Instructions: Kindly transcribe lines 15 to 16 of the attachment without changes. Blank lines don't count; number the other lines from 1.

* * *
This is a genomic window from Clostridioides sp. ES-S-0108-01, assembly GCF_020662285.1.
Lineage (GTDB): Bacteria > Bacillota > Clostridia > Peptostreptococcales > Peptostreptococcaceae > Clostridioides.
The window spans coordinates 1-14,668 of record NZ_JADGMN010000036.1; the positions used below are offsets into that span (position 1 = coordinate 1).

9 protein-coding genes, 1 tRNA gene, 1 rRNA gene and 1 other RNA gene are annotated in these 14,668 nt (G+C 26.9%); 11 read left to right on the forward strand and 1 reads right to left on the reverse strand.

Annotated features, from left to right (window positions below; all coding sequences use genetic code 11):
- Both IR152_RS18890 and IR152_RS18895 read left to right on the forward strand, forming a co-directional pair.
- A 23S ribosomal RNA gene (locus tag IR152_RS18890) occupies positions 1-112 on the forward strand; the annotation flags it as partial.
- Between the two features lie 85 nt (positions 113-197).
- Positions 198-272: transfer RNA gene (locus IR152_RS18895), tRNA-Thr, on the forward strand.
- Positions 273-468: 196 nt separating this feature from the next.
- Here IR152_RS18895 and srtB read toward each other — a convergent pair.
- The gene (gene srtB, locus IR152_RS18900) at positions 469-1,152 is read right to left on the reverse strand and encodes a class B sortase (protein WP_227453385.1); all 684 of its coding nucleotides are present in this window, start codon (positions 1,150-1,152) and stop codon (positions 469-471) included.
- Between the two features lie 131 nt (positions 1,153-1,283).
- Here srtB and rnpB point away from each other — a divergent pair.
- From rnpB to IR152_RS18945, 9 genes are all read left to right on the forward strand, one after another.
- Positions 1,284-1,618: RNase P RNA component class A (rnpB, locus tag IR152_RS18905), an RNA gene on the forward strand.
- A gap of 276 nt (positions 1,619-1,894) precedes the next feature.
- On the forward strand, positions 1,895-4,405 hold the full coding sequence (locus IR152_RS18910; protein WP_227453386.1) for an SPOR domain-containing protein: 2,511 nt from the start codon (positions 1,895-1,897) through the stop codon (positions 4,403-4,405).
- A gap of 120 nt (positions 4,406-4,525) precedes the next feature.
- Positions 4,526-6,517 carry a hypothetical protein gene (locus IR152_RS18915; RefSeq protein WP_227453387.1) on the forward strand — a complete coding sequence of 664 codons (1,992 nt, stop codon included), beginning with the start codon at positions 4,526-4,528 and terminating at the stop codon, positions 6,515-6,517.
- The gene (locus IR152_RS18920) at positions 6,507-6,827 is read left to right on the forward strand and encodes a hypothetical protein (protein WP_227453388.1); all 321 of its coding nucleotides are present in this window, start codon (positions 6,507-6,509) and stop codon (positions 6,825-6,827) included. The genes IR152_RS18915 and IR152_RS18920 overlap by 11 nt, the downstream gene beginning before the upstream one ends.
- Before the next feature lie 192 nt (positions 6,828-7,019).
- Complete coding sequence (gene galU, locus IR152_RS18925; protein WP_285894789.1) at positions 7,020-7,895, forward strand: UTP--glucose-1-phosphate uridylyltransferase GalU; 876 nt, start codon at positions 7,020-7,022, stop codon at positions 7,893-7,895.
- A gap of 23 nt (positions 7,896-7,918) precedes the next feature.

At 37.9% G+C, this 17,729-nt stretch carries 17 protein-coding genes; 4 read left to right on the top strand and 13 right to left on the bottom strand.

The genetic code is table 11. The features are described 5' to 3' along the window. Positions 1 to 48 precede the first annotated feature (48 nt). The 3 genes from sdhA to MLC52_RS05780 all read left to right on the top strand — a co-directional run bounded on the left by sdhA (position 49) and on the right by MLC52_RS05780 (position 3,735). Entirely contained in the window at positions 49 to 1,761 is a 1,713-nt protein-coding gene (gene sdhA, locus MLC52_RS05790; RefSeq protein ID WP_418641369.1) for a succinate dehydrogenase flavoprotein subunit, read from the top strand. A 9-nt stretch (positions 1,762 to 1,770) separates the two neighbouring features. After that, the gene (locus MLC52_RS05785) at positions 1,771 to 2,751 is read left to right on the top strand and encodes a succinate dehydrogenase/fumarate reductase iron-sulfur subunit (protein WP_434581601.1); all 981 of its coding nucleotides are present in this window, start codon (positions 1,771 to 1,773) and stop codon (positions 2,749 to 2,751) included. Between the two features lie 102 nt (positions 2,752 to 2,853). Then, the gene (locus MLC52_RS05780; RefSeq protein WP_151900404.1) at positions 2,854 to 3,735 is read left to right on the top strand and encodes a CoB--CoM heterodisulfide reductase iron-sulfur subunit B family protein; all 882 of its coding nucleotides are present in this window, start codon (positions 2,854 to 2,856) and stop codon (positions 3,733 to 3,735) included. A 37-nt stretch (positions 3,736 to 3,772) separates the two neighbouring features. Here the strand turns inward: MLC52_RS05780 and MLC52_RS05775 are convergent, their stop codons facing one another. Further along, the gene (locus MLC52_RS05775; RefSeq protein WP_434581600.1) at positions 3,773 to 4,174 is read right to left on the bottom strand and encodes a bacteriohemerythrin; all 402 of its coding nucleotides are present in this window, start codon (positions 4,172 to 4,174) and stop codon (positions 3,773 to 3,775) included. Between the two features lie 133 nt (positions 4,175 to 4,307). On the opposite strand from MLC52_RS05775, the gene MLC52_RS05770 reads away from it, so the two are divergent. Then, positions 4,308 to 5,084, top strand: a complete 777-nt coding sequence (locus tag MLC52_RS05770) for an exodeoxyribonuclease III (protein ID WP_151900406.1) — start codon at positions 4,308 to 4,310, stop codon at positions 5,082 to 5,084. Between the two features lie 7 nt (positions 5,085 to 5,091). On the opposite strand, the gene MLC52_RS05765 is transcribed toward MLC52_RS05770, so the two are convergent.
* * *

- From rnpB to IR152_RS18945, 9 genes are all read left to right on the forward strand, one after another.
- Positions 1,284-1,618: RNase P RNA component class A (rnpB, locus tag IR152_RS18905), an RNA gene on the forward strand.